Challenging government efficiency with digital activism and crowd-sourced disaster response
August 26th, 2012

Patrick Meier speaks in his latest blog post of a positive feedback loop between civil resistance protests and crowdsourced disaster responses. He gives various eloquent examples (the “Coup de text” against Estrada in Philippines from 2001 and the crowd-sourced response efforts to the disaster in 2012; the fires of 2010 and the recent Krymsk floods in Russia; the Egyptian revolution; the Iranian Green Revolution from 2009; even the Cyclone Bhola and the separation of Bangladesh from Pakistan through a war of independence in the pre-SMS era of the 1970s).

He talks about social media and online networking platforms as tools to mobilize and coordinate masses of people into action. FB can be a scheduling tool for meetings, Twitter can be used for coordination, and YouTube as a channel for broadcasting events, like in the case of the Egyptian Revolution. From an urge to speed relief responses to natural disasters, digitally savvy activists and volunteers have come to go around and ahead of governments, and that also serves as a potential form of non-violent protest and civil resistance. Their actions have the effect of increasing their social capital as online and offline activists and of challenging the readiness and efficiency of governments. Such events become windows of opportunity for catalyzing regime change.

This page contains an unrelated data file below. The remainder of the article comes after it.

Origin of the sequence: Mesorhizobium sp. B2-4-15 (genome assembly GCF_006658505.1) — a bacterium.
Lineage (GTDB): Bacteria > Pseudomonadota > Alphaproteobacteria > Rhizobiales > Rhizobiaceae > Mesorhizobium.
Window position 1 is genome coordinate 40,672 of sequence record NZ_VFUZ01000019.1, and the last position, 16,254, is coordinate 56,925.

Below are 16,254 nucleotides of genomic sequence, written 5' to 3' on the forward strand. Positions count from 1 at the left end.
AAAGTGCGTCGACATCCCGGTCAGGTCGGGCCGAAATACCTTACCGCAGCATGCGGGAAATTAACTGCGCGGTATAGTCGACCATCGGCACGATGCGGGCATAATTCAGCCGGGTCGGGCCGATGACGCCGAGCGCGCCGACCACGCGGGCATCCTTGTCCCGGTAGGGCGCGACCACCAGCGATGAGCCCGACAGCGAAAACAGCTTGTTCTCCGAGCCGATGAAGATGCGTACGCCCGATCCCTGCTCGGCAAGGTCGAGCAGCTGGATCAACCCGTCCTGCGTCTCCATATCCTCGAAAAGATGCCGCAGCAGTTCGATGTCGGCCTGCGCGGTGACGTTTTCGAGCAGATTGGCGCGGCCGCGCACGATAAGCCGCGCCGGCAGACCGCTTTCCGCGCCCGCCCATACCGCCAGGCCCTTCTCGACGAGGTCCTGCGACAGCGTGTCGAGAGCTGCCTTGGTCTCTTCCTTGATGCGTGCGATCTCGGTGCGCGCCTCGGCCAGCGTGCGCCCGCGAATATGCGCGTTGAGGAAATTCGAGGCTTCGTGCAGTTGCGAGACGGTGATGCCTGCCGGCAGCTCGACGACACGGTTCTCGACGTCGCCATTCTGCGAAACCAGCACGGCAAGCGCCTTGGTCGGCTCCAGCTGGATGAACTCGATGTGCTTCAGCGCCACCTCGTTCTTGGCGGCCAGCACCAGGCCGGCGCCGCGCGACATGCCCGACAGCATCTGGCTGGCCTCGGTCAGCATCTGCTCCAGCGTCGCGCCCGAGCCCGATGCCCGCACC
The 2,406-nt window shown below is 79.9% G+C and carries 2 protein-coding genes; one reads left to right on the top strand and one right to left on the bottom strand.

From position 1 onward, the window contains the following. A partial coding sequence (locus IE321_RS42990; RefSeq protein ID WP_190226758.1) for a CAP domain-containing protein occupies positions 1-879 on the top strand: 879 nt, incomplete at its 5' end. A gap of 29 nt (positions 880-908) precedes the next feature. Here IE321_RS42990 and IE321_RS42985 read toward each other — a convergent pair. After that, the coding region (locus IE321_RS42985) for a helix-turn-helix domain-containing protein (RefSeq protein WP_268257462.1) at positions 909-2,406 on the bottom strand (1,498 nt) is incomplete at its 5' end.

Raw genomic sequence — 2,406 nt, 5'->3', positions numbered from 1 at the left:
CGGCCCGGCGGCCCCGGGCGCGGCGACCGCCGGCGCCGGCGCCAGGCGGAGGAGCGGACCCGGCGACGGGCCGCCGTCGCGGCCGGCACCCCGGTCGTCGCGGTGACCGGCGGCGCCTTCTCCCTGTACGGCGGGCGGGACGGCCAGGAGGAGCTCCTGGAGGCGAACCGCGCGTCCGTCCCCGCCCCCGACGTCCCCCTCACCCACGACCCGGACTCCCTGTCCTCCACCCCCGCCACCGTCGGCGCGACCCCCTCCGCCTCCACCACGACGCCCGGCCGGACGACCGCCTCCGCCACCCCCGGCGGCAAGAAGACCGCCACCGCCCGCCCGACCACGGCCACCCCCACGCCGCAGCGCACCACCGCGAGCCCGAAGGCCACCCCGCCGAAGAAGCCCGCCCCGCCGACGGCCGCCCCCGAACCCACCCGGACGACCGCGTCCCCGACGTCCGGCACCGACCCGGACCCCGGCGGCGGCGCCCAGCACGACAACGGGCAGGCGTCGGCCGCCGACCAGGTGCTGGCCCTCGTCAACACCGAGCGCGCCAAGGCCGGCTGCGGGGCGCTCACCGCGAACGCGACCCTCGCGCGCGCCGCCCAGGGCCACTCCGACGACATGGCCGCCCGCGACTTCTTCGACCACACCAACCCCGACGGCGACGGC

One striking analogy that goes through my mind is that of the Internet and social media spreading into the society like nerves growing into a body, linking all of its different parts, moving information up and down with light speed, making possible the coordinated contraction of social muscles. Like cells inside a body, people demonstrate without any doubt that, given a social nervous system, so to speak, they can communicate and act together very efficiently towards common goals and the benefit of the whole social corpus. They learn to route around corrupt or inefficient governments like new blood vessels forming around clogged and diseased vessels, so that the social tissues are still nourished and oxygenated, and can organize political activist movements in order to dissolve and eliminate such deficient governments like tumors. Along with the information revolution, the social body evolved new abilities to protect and heal itself.

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